Two Delta Men Arrested On Gun Charges In Connection To Wildlife Poaching
DENVER – Two Delta men were arrested this morning by federal agents and state and local law enforcement officers on gun charges, U.S. Attorney John Walsh and ATF Special Agent in Charge Luke Franey announced. Brandon C. Cook, age 30, and Jonathan M. Boyd, age 29, both of Delta, were arrested without incident. They were then taken to the U.S. District Courthouse in Grand Junction where they made their initial appearance before U.S. Magistrate Judge Gordon P. Gallagher. During the court appearance both defendants were advised of their rights as well as the charges pending against them. Both Cook and Boyd were then released on bond. They are due back in U.S. District Court in Grand Junction on Monday, August 4, 2014 at 4:00 p.m.
According to the indictment, obtained by a federal grand jury in Grand Junction on May 27, 2014, Boyd knowingly provided a Weatherby model Mark V, .270 caliber rifle to Cook, knowing and having reasonable cause to know that Cook had been convicted of a felony crime punishable by a term of imprisonment of a year or more. The indictment further alleges that Cook possessed the rifle in violation of federal law as he had a prior felony conviction.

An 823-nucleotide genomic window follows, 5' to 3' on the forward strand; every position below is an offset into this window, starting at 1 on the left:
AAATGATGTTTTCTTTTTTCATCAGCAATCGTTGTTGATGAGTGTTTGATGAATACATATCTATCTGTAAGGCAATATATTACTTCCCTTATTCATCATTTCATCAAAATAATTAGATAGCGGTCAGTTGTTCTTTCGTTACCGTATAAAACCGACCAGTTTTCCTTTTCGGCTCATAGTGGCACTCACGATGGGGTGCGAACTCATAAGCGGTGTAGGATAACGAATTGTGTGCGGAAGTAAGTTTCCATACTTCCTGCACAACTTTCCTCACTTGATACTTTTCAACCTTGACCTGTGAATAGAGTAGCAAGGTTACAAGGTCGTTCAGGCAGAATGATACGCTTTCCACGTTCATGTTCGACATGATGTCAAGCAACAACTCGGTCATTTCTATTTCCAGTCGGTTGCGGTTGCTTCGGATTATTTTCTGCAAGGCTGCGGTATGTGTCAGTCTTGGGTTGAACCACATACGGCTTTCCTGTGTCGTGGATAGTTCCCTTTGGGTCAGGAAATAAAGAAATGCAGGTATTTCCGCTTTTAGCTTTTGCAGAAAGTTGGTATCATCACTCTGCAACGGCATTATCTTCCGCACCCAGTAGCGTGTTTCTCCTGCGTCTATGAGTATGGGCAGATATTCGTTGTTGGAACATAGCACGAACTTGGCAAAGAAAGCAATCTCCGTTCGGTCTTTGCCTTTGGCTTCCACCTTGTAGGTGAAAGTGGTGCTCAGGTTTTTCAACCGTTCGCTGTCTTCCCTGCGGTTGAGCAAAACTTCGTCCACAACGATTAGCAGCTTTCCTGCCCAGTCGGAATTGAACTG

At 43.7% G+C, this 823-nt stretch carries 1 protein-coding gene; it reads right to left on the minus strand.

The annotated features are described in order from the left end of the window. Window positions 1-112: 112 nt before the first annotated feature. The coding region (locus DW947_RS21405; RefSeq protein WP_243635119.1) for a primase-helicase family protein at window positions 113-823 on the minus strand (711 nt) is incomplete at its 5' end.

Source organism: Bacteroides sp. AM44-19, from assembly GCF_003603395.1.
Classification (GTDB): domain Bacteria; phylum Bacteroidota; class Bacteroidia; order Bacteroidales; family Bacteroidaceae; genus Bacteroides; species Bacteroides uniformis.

Cook allegedly used the rifle purchased in this case for him by Boyd for poaching. Cook has been charged and has pled guilty in state court to the felony charge of willful destruction of wildlife on a trophy class bull elk.
“Felons who are prohibited from owning firearms sometimes put others up to purchasing guns illegally for them,” said U.S. Attorney John Walsh. “Make no mistake, serving as a gun buyer for a felon is a felony as well. The hard work of ATF and Colorado Parks and Wildlife, with the assistance of the community, has stopped this crime in its tracks, and, we expect, prevented future poaching as well.”
“We cannot underscore the tremendous assistance of the public in calling our attention to the sheer quantity of wildlife and firearms violations in the Delta, Montrose and Olathe communities,” said Renzo DelPiccolo, Montrose Area Wildlife Manager. “We greatly appreciate the ATF, U.S. Marshals and U.S. Attorney’s Office in pursing the federal firearms violations associated with this case.”
Cook faces not more than 10 years in federal prison, and up to a $250,000 fine for being a felon in possession of a firearm. Boyd faces not more than 10 years in federal prison, and up to a $250,000 fine for unlawfully transferring a firearm to a known convicted felon.
This case was investigated by the State of Colorado Department of Natural Resources Parks and Wildlife Office and the Bureau of Alcohol, Tobacco, Firearms and Explosives (ATF). Cook was apprehended by the U.S. Marshals Service Fugitive Task Force, with assistance from the FBI and U.S. Forest Service.
The defendants are being prosecuted by Assistant U.S. Attorney Michelle Heldmyer of the U.S. Attorney’s Grand Junction branch office.
The charges contained in the indictment are allegations, and the defendants are presumed innocent unless and until proven guilty.